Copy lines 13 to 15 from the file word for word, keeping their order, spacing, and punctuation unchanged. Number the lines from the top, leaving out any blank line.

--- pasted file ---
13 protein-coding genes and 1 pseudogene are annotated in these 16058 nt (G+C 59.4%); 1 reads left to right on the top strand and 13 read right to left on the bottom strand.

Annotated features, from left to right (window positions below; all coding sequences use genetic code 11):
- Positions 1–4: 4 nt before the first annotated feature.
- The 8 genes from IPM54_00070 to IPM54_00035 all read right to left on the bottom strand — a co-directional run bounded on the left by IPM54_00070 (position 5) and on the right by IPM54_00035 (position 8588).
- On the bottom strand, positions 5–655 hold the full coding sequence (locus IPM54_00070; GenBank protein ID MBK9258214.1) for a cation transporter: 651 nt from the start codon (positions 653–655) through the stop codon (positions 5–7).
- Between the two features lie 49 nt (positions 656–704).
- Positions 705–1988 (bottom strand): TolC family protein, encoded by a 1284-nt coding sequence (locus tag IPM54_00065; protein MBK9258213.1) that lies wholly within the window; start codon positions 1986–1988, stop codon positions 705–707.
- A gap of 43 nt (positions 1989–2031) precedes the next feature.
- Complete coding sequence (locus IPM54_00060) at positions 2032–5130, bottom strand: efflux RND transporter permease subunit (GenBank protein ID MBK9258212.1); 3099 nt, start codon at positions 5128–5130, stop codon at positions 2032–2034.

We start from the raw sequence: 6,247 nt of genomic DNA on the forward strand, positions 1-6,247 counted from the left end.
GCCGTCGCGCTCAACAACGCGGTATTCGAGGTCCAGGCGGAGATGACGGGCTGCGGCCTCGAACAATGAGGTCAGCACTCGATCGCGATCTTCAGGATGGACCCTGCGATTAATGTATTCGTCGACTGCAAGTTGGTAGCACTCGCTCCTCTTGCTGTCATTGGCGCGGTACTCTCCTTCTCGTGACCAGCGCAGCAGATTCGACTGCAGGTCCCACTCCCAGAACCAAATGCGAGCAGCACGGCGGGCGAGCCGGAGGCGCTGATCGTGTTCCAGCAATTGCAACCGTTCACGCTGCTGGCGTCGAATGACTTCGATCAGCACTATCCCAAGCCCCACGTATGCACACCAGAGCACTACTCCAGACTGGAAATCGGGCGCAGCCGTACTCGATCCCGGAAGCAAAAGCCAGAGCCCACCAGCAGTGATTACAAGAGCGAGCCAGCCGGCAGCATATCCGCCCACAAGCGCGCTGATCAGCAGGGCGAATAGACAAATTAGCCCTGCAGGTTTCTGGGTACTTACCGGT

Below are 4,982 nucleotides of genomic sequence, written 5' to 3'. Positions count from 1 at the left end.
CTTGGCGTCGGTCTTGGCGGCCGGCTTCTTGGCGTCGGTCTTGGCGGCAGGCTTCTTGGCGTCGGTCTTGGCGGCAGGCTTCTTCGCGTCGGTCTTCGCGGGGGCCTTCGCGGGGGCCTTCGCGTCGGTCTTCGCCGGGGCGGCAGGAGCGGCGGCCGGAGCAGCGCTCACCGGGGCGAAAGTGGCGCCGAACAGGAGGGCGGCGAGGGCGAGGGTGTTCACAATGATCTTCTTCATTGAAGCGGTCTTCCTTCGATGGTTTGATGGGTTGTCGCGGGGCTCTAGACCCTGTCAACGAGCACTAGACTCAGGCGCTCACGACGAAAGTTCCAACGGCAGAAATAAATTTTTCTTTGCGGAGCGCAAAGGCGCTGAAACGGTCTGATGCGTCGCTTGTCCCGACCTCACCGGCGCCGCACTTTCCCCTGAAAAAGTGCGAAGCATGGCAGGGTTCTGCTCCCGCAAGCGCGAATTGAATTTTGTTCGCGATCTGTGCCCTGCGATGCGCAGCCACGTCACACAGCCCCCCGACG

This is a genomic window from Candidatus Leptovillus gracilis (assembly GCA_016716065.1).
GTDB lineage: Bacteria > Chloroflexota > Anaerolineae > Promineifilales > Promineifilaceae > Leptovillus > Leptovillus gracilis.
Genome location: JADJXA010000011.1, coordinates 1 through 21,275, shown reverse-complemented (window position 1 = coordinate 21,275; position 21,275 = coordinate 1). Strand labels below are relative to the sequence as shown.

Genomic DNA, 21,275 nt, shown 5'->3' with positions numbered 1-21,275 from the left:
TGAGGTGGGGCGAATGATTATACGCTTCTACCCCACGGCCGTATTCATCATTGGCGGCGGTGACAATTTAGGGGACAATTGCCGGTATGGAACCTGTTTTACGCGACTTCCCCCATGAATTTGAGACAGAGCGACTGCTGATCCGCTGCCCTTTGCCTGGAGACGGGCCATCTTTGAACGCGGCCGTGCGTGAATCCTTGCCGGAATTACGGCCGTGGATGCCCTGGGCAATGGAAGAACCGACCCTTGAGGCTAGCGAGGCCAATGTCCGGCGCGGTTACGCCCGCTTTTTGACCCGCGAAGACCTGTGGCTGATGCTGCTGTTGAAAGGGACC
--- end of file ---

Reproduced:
CTTGGCGTCGGTCTTGGCGGCCGGCTTCTTGGCGTCGGTCTTGGCGGCAGGCTTCTTGGCGTCGGTCTTGGCGGCAGGCTTCTTCGCGTCGGTCTTCGCGGGGGCCTTCGCGGGGGCCTTCGCGTCGGTCTTCGCCGGGGCGGCAGGAGCGGCGGCCGGAGCAGCGCTCACCGGGGCGAAAGTGGCGCCGAACAGGAGGGCGGCGAGGGCGAGGGTGTTCACAATGATCTTCTTCATTGAAGCGGTCTTCCTTCGATGGTTTGATGGGTTGTCGCGGGGCTCTAGACCCTGTCAACGAGCACTAGACTCAGGCGCTCACGACGAAAGTTCCAACGGCAGAAATAAATTTTTCTTTGCGGAGCGCAAAGGCGCTGAAACGGTCTGATGCGTCGCTTGTCCCGACCTCACCGGCGCCGCACTTTCCCCTGAAAAAGTGCGAAGCATGGCAGGGTTCTGCTCCCGCAAGCGCGAATTGAATTTTGTTCGCGATCTGTGCCCTGCGATGCGCAGCCACGTCACACAGCCCCCCGACG

This is a genomic window from Candidatus Leptovillus gracilis (assembly GCA_016716065.1).
GTDB lineage: Bacteria > Chloroflexota > Anaerolineae > Promineifilales > Promineifilaceae > Leptovillus > Leptovillus gracilis.